By CP Staff
By Olivia LaVecchia
By Chris Parker
By Jesse Marx
By John Baichtal
By Olivia LaVecchia
By Jesse Marx
By Olivia LaVecchia
Betting on the Muse: Poems and Stories
Black Sparrow Press
This collection of Bukowski's work--the first composed entirely of material never before published--makes one believe he is still alive, getting drunk, laughing at us. While he still drew breath, Bukowski cranked out more than 45 titles for Black Sparrow, books in which he peered at life from his own observation decks: the bar, the racetrack, the dashboard of his car, the blinds of his window. By contrast, many of the poems in Betting on the Muse consider the crapshoot of the creative process; in these reflections, the reader discovers that it is not only the infamous experiences of Charles Bukowski that make his poetry unforgettable, but also his imagination.
Bukowski has always written like an animal backed into a corner. His chronicles of urban despair have been unmatched for their intensity, honesty, and vulgarity, and this book is no exception. Through all this raunch, however, Bukowski finds sophistication, elegance, and the triumph of the human spirit hiding in secret places. In an age where to be a writer seems like just another accessory to one's personality, Bukowski's insane relationship with his typewriter is an indispensable part of himself. An L.A. City College dropout, he's long been despised by Academia. Yet Betting on the Muse reveals his love of both reading and writing. It also shows that Charles Bukowski, one of the baddest of the bad guys, might have more insight into the human experience than all the supposed good guys put together. (Paul D. Dickinson)
Just as old vaudevillians found new life in radio and then TV, the Oxbridge-educated upper class wits of Monty Python have moved from TV to movies, to CD-ROM, and now to the Internet. Since other activities have drawn some of the troupe away (to death, trains, training films, flop movies, and history books), it's left to Eric Idle and Terry Gilliam to adapt to cyberspace. Do they find new life? Well, "new life" may not be a proper standard by which to judge a Python; to say that they renew naughty old habits is probably more apt. Idle has done most of the work here, and the fey wickedness of his Web-writing--and its intentionally pieced-out structure--is definitely in line with past satiric and parodic glories. Like cobwebbed old reruns, it provides unique comic relief.
Subdivided as websites are, this one offers a join-up Spam Club ("the most rapidly swelling organ in America"), a database search option (for randomized expressions of abuse), games to play (if you download the special software), chat rooms (and "chit" rooms), and, of course, merchandise. The pages are mostly black-and-white, with leering line drawings by Gilliam, but they have a certain dry energy that proves Idle is still truly active--and yes, even interactive. He makes an easy but very sharp jab at Royal sex romps by putting "Princess Di" in a chat room; creative timing makes it seem as if she and various randy pals are exchanging furtive comments: "Di.Com: Watch it Stinky, you know the tabloids are tapping everything. /Neddy: I'd like to tap your little botty sugar. /Di.com: Oh stop. You know I love it when you type dirty." It's all so English, as in politely angry, and because Idle invites questions and provides updates, it's a place to pop in regularly. I'm going back soon to ask about this Tiggy Legge-Bourne person. (Phil Anderson)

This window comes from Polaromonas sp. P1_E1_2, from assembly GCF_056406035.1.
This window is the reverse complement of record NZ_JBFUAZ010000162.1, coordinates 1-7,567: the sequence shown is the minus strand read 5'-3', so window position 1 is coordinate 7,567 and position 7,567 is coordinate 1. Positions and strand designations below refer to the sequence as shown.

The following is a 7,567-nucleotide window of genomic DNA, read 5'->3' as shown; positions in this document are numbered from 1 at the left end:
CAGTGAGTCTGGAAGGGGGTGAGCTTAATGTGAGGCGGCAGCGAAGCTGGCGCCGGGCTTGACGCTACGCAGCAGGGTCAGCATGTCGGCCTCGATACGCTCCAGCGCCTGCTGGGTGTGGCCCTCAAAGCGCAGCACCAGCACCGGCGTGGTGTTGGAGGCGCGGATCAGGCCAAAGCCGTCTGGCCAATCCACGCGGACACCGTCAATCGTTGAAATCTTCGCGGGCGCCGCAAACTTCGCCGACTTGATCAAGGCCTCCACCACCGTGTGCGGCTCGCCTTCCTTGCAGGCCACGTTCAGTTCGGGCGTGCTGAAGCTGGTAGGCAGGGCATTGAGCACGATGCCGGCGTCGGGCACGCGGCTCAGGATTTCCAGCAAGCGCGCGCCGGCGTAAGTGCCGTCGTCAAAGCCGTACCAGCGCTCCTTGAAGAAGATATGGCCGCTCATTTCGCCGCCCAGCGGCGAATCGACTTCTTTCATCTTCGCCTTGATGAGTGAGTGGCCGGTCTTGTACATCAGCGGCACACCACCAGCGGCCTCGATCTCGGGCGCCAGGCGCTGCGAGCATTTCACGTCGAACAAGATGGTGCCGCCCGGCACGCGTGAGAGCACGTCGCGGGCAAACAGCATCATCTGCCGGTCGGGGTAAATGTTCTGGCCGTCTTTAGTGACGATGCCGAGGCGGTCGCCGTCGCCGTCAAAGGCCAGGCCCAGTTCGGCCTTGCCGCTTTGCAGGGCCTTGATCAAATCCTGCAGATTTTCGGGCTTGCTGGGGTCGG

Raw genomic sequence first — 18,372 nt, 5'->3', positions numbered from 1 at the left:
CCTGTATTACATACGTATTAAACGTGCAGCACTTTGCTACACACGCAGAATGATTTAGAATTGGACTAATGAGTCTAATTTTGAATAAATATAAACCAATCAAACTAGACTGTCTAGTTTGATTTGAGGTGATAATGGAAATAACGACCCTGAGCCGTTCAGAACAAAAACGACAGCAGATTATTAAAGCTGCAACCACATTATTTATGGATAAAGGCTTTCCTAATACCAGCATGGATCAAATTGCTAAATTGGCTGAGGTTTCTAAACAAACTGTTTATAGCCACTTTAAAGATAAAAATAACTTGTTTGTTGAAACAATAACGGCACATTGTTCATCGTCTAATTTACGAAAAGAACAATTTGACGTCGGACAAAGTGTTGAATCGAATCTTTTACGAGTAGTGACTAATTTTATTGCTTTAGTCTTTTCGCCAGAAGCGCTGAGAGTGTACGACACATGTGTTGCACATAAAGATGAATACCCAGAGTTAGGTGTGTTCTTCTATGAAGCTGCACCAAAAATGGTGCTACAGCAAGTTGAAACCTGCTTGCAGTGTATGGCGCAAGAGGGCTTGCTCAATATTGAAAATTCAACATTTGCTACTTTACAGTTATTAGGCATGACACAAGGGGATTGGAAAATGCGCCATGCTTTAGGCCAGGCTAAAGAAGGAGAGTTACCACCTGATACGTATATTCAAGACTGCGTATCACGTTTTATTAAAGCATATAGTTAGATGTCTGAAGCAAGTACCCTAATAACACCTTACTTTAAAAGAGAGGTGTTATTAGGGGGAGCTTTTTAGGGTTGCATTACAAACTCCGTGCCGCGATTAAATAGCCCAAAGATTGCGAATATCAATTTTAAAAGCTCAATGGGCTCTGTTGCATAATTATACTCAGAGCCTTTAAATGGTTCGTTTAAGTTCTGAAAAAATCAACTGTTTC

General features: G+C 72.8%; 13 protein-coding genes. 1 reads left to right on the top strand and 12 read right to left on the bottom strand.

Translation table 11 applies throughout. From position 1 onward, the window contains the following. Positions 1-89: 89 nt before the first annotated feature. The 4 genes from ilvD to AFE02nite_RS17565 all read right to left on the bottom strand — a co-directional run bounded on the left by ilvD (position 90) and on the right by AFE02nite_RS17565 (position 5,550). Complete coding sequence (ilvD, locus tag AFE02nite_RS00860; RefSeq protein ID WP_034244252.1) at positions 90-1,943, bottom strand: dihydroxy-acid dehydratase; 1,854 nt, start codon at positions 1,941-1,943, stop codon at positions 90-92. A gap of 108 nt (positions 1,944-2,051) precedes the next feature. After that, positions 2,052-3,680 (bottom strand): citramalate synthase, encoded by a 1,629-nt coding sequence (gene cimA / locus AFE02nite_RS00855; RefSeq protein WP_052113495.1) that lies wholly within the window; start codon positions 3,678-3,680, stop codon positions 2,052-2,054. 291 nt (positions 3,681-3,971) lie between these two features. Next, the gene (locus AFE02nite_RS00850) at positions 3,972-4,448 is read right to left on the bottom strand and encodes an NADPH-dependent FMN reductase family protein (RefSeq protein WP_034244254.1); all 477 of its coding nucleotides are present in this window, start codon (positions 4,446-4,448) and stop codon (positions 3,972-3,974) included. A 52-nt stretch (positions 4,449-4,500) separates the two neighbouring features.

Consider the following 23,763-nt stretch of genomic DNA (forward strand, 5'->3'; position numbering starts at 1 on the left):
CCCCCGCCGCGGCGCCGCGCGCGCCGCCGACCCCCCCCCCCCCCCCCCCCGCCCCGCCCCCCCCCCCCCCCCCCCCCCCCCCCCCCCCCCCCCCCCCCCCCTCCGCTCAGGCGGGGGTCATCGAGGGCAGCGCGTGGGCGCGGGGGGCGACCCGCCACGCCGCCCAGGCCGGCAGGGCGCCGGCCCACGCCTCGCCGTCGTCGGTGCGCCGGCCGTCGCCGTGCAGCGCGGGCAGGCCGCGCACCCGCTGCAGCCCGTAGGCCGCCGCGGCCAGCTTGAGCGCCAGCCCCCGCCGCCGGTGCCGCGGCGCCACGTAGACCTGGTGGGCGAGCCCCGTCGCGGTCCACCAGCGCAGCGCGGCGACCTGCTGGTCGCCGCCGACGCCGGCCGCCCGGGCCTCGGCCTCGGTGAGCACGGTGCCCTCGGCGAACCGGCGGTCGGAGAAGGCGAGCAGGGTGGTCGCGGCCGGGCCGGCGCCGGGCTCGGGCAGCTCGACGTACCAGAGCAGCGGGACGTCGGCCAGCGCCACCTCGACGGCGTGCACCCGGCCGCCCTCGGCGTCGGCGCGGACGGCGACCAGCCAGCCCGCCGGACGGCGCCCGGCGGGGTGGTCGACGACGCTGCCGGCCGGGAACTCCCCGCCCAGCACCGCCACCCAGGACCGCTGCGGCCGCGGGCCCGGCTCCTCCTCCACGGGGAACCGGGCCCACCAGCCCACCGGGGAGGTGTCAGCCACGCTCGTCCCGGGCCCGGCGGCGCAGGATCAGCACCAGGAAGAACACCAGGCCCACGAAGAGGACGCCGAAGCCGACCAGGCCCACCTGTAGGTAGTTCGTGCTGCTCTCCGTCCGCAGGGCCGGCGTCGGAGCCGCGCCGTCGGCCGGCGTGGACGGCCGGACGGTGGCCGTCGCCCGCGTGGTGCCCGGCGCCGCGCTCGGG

Panic Encyclopedia: The Definitive
Guide to the Postmodern Scene
With no windows, no clocks, and no chaperones, it's easy to see the Net as a virtual Vegas--at least if you adhere to postmodernism. Casting into the future while willfully deconstructing the present, pomo theory has a long line of thinkers, teachers, and philosophers behind it, and bringing them together is Panic Encyclopedia: The Definitive Guide to the Postmodern Scene. Surfers looking for splashy visual aids to define the postmodern movement won't find them here, however. Some select art, by Mark Kostabi and Ed Kienholz, for example, serves to reflect postmodern theory, but Panic mainly serves up essays and articles on postmodernism and its "key psychological mood": you guessed it, panic.
With an A to Z index that touches on such subjects as Panic Elvis, Panic Sex, Panic Zombies, and Panic Babies, the alphabetical listings serve as a "post-alphabetic description of the actual dissolution of facts into the flash of thermonuclear cultural 'events' in the postmodern situation." OK. In plain English, what Panic Encyclopedia discusses are topics like Elvis's demise as a sacrifice of the Sun King, American style; the cowboy conquering the frontier giving way to the conquering of cyberspace; the suburbs being only a "real imitation of life"; and Eugenics as Eu(jean)ics--after a close study of the ads from Ralph Lauren, Esprit, and Jordache, that is. Sure Panic is academic--Jean Baudrillard pops up all over the place--but you might also start wondering just how Pavlovian your own response is to a culture that tells us what we need, when we need it, and why. And you thought the Net was nothing but fun and games and dirty pictures. (Vickie Gilmer)